Where do people come up with these silly ideas?
10th 43rd District Representative Jay Houghton introduced this bill which would require a florescent flag for cyclists riding on a “lettered county road.” This flag must be suspended at least 15 feet above the roadway. This is more than many bridge clearances, would create a hazard when operating around above ground electric utilities, and probably result in a bicycle that’s nearly impossible to ride. Mr Jay Houghton clearly hates children and old people.
— Carrie Z (@velo_city) January 13, 2016
No committee hearings are scheduled, but it’s worth keeping on eye on since this bill would effectively ban bicycles from county roads. Houghton co-sponsored a previous attempt to ban bikes from Missouri roads. Houghton represents a rural portion of central Missouri east of Columbia and mostly north of I-70.
Columbia, Missouri PedNet Coalition reached out to Commissar Houghton regarding their concerns. Houghton, predictably, claims this bill will improve safety for cyclists. One way to reduce cycling fatalities is to create a rule that’s impossible to comply with. Overall road fatalities, however, will increase, since more people will drive more miles to get around in Missouri.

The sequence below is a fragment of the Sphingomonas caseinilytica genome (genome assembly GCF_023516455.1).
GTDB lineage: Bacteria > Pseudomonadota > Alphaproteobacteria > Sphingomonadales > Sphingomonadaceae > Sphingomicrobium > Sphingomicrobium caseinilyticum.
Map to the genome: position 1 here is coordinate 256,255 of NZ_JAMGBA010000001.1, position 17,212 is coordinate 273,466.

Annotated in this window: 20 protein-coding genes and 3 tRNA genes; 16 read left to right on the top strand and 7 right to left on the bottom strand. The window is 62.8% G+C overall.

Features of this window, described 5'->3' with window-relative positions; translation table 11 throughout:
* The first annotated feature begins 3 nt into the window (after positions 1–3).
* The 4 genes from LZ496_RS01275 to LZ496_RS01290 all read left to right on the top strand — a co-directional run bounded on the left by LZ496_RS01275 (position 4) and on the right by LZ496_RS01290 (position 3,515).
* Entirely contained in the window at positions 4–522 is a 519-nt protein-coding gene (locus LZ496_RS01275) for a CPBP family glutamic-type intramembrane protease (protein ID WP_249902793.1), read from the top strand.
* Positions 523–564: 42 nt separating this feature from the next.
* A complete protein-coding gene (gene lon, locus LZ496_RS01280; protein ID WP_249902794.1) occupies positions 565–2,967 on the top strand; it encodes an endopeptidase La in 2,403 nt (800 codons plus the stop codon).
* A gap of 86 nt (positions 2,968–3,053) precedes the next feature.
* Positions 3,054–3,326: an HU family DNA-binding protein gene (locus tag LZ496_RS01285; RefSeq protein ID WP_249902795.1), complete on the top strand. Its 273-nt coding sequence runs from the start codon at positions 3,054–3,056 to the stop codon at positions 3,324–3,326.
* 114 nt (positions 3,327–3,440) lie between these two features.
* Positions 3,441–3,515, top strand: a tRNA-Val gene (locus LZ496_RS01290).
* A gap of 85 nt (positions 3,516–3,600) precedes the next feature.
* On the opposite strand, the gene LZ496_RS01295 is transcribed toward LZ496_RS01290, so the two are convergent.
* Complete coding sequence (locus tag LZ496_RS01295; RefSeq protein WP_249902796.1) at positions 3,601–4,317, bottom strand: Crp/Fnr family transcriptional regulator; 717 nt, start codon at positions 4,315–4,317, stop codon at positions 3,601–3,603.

The Missouri Bike Federation asks constituents to please respond to his bill with politeness and persuasiveness. Houghton claims his flag requirement will improve safety for all, but onerous requirements on cyclists will shift travel modes resulting in more traffic on county roads, which in turn increases danger for all road users, including those who drive.
Kansas City Walk Bike features Houghton’s 15 foot flagpole rule in their list of 2016 legislation for Kansas and Missouri.
Missouri’s lettered county roads
The 20,000 miles of “lettered county roads” are the state system of supplementary roads. When these county roads were initially created in the 1920s, transportation officials designated these roads with letters instead of numbers so the local yokels wouldn’t confuse them with a state highway.
The state took this system of farm-to-market routes over in 1952, with the goal of providing a state-maintained road within 2 miles of more than 95% of all farm houses, schools, churches, cemeteries and stores. Missouri surpassed this goal, creating one of the largest state-maintained highway systems in America. Compare against the state of Texas, which has three times the area of Missouri and four times the population, but only twice the centerline miles of state-maintained Farm-to-Market and Ranch-to-Market roads.
Once you build the system, you have to maintain it. This highway system now has a road maintenance backlog approaching $1 billion per year.